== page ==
On the night of a bad day, I wonder if people truly change. If we’re all just out here screwing each other up or if there is, as I’ve been taught, a capacity for a better way.

Can the envious toss away layers of green? The angry encounter peace? Can the yeller stop yelling?

And then, this:

Look at the birds of the air; they do not sow or reap or store away in barns, and yet your heavenly Father feeds them. Are you not much more valuable than they? Can any one of you by worrying add a single hour to your life?

I used to think this was an old verse about material goods, about how meaningless it was to amass objects void of permanence. You can’t take it with you, and all that. I used to think this was a simple reminder that we’re wasting precious hours adding another chunky knit sweater to our cart, or fretting over our 10-year plan.

And yet, when I re-read it, later mulling it over at the kitchen sink scrubbing oats from the pan, I think it might be about tomorrow, sure, but also yesterday.

Sea cucumbers, too.

Do you know of them? Their ability to regenerate, or as 5-year-old Bee explains to me, “to grow and to grow again?” Sea cucumbers, as a defense, can release their organs to a predator, slipping away to be quietly reborn in 1-5 weeks. Spending themselves entirely. Allowing themselves to be made new.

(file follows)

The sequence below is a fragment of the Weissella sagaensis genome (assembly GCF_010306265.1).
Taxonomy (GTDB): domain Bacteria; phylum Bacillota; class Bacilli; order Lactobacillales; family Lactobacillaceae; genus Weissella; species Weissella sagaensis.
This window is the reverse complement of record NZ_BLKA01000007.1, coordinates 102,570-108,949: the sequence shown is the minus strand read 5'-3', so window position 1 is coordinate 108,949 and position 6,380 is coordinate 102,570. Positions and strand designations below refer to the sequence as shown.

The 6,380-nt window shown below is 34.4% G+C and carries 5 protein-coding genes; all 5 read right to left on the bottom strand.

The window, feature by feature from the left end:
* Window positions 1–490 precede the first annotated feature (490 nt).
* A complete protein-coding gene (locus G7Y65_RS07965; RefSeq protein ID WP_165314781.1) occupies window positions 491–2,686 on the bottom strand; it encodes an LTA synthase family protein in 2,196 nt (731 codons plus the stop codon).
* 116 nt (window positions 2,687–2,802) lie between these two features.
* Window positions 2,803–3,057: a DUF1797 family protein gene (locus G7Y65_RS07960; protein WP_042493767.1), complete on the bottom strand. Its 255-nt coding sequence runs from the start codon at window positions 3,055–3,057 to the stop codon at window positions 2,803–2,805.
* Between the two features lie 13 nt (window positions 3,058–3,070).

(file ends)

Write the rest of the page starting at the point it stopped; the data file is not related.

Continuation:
Waiting patiently, week after week, knowing restoration is already happening within them. Knowing change is on its way.

They do not sow their failures, reap their mistakes. They do not store away each hurt. They do not cater to their wounds and they do not cling to their scars.

Instead: they spill their guts, surrender their insides, become reborn.

They regenerate, and regenerate again.

It sounds a bit like mercy, I think. And patience. Quietly, expectantly awaiting your own small and many rebirths. Delivering them, then allowing them to deliver you.

Look at the sea cucumbers, I wish it read.

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  • So good. Loving these little blogs lately. Can’t help but always swipe up on insta to read the next one. So eye-opening and grace filled and I’m super thankful for them and your heart!

  • Ugh. This is so good and maybe I am adding my own meaning here…but I am just barely pregnant after a really tough loss last year and I find myself struggling to want to dive in deep and let myself love and commit to the idea of this baby now that I have that fear. But what a beautiful idea, to know that I can give this little guy all of me, and somehow, I will be regenerated regardless of what happens. Each wave of nausea feels like an opportunity to be hopeful and to grow baby–and myself. Thanks for sharing.

    • oh jamie, that is a beautiful, worthy, spot-on meaning to add. congratulations, sweet friend. (i wish there were a word for joy/grief/fear all rolled into one. alas, language fails.) praying for safekeeping for both of your hearts – the one you carry and your own. warmest blessings, jamie.

      • I think the word for joy/grief/fear is grace. It’s grace that gets us thru all of it. Love and grace and faith. I so pray for Jamie and this new life and her new opportunity for a new life too. Love your posts.